Cadavers Are the ‘Silent Teachers’ of Tomorrow’s Doctors
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2017-04-04 03:30:57

LIAONING, Northeast China — In the anatomy building at Dalian Medical University, there is a scroll from a body donor hanging on the wall. Inscribed with florid calligraphy, it reads: “I’d rather let students try something 20 times on me than see them make one mistake on a future patient.”

It’s a noble sentiment that the young medical students are grateful for, but one that isn’t common in China. 

As many Chinese believe in an afterlife, cultural norms dictate that a deceased person’s body should remain intact, and thus body donation is unpopular. But slowly, norms are changing, and laws are making it easier to donate one’s body to medical research.

In the city of Dalian, a total of 47 people voluntarily donated their bodies in 2016 so that university students could learn from them. Students respectfully call these donors their “silent teachers.”

She went through so much pain and wanted to know exactly what it was that made her disease so hard to cure.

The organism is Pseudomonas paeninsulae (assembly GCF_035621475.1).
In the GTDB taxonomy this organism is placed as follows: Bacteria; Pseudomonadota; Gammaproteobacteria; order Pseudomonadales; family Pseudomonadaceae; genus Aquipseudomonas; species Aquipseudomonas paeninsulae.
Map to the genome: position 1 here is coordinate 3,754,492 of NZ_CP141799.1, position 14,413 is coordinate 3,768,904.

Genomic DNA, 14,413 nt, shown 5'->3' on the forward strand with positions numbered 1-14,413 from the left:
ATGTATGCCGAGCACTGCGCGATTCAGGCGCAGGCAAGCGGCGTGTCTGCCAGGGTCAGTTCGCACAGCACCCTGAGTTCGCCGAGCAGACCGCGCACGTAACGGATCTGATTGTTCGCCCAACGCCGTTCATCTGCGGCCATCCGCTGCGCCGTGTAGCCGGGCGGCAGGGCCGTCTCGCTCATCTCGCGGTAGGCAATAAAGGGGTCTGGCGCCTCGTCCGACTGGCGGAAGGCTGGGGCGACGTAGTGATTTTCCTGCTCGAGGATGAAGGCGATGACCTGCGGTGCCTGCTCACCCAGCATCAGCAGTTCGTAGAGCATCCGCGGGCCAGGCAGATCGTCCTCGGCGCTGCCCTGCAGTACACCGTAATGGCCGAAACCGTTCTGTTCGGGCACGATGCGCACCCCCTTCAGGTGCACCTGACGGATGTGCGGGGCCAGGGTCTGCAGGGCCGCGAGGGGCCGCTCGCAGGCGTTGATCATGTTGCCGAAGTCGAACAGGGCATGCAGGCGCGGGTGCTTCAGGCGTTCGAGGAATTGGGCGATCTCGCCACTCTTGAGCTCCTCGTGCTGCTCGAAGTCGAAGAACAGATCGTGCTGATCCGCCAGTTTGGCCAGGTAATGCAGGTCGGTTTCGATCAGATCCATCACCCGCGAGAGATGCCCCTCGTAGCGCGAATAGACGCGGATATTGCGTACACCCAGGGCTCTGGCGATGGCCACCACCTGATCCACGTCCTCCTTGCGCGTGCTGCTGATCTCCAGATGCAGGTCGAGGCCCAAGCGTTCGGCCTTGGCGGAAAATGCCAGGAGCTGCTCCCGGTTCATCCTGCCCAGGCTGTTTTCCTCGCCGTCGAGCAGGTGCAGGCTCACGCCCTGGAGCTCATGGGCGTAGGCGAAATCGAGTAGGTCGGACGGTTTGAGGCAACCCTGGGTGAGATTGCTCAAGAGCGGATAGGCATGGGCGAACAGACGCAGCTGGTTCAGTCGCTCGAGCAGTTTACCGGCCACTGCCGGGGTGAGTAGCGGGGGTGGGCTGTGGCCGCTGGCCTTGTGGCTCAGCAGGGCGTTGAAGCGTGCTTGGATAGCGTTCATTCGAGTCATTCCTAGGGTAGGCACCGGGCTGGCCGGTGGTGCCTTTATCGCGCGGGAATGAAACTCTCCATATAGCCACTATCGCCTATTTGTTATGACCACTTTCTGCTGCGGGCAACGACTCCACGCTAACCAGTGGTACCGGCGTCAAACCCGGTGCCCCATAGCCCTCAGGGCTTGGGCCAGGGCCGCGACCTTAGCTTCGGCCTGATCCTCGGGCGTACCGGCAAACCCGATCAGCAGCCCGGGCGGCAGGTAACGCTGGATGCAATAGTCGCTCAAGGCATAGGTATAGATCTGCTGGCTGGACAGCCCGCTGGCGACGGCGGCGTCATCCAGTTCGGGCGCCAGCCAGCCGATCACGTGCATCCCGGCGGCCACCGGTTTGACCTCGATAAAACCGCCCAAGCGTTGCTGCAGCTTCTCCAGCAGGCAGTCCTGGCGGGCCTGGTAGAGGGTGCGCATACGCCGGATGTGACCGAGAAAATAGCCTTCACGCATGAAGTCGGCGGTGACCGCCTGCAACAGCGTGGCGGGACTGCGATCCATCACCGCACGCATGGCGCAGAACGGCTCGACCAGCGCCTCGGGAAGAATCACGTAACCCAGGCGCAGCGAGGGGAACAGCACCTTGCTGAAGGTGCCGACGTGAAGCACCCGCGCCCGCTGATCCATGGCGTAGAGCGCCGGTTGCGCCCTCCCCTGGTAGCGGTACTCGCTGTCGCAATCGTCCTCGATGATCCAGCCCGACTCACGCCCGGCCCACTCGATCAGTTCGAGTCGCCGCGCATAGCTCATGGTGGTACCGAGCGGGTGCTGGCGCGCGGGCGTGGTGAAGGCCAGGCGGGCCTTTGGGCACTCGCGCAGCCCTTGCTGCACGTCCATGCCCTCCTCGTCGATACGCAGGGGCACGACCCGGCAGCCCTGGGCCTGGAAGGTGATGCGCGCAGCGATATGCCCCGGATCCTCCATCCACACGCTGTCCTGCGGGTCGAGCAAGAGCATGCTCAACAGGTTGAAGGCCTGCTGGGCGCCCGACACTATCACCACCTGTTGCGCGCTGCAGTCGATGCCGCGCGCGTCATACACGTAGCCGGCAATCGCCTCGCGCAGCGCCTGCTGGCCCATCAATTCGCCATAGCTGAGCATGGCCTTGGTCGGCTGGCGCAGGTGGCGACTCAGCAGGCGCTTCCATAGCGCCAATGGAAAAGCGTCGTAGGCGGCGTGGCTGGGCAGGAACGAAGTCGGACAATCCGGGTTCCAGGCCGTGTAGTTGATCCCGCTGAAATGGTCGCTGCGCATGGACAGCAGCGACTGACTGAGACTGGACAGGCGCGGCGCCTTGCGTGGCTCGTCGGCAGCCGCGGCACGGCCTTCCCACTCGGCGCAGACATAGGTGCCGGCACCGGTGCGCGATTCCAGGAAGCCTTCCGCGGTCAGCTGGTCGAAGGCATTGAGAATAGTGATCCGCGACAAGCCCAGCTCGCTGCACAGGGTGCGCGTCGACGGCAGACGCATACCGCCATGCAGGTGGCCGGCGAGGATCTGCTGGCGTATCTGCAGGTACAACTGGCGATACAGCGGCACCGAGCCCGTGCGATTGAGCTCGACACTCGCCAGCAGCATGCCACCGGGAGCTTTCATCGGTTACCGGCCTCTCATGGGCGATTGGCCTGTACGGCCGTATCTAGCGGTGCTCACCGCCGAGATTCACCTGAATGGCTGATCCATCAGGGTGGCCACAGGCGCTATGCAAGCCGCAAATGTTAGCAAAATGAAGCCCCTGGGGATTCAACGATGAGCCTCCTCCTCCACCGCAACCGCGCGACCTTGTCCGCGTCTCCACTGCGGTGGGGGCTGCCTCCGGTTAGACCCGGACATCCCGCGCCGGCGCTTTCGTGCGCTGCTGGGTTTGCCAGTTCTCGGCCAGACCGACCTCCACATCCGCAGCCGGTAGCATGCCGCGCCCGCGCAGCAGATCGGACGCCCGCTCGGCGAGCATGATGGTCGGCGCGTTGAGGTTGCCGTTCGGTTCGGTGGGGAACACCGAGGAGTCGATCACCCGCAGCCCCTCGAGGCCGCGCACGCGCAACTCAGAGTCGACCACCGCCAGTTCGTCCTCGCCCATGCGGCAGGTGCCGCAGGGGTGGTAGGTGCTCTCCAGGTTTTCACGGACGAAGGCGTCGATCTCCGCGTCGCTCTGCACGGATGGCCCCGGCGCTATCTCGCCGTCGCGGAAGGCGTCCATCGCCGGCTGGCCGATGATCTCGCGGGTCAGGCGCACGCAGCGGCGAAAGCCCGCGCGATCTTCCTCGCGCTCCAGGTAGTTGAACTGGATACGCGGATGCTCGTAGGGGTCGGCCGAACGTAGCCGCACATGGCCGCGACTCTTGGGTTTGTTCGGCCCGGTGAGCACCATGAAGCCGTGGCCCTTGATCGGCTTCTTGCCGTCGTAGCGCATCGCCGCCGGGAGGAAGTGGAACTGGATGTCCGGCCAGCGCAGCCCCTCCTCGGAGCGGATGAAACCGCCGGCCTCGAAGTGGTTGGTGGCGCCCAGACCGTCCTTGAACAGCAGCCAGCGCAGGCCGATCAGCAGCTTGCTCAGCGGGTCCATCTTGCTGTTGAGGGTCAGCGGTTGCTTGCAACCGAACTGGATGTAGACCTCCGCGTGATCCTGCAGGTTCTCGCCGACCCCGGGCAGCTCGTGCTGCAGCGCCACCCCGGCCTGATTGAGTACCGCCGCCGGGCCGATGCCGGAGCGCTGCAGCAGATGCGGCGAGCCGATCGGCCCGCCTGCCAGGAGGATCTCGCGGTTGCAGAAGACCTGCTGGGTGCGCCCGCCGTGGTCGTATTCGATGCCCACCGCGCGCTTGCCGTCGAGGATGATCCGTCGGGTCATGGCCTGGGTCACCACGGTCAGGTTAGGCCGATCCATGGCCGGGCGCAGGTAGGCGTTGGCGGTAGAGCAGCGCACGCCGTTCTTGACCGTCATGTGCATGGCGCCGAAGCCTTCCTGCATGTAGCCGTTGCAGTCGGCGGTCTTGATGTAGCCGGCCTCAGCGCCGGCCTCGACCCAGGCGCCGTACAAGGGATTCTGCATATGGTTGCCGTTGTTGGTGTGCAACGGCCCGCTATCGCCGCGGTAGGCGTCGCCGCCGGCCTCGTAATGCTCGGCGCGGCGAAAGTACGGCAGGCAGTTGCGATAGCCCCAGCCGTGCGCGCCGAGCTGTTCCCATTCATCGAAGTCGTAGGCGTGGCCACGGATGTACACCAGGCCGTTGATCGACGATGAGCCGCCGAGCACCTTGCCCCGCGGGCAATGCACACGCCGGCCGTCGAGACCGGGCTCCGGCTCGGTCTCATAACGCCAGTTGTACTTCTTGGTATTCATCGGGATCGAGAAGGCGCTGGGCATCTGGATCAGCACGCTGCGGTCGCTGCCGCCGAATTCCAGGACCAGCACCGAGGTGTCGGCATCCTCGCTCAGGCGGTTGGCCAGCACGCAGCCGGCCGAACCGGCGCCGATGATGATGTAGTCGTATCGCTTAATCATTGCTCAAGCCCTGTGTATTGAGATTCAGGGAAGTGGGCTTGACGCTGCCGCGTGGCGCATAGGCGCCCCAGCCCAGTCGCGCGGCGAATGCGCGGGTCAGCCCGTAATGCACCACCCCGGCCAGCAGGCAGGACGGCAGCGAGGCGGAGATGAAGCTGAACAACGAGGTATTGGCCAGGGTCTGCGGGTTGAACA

Xu Fei is a professor in the medical university’s department of anatomy and has led the effort to bring in body donations since 2009. Over the years, he’s gotten to know the stories of many donors. He talks of elderly without family who are thankful for the care they’ve received at the university hospital and want to give something in return, and of those who want to help advance science, like a professor at Dalian University of Technology who was diagnosed with Parkinson’s disease and agreed to donate the entirety of her medical records, bodily tissues, and internal organs specifically for Parkinson’s research.

Over the years, he’s gotten to know the stories of many donors.

He talks of elderly without family who are thankful for the care they’ve received at the university hospital and want to give something in return, and of those who want to help advance science, like a professor at Dalian University of Technology who was diagnosed with Parkinson’s disease and agreed to donate the entirety of her medical records, bodily tissues, and internal organs specifically for Parkinson’s research.

“She went through so much pain and wanted to know exactly what it was that made her disease so hard to cure,” Cong Lin, the professor’s daughter, said. “She didn’t want other people to suffer the pain she suffered.”

Xu said that the donors come from all walks of life — and that their contributions are desperately needed.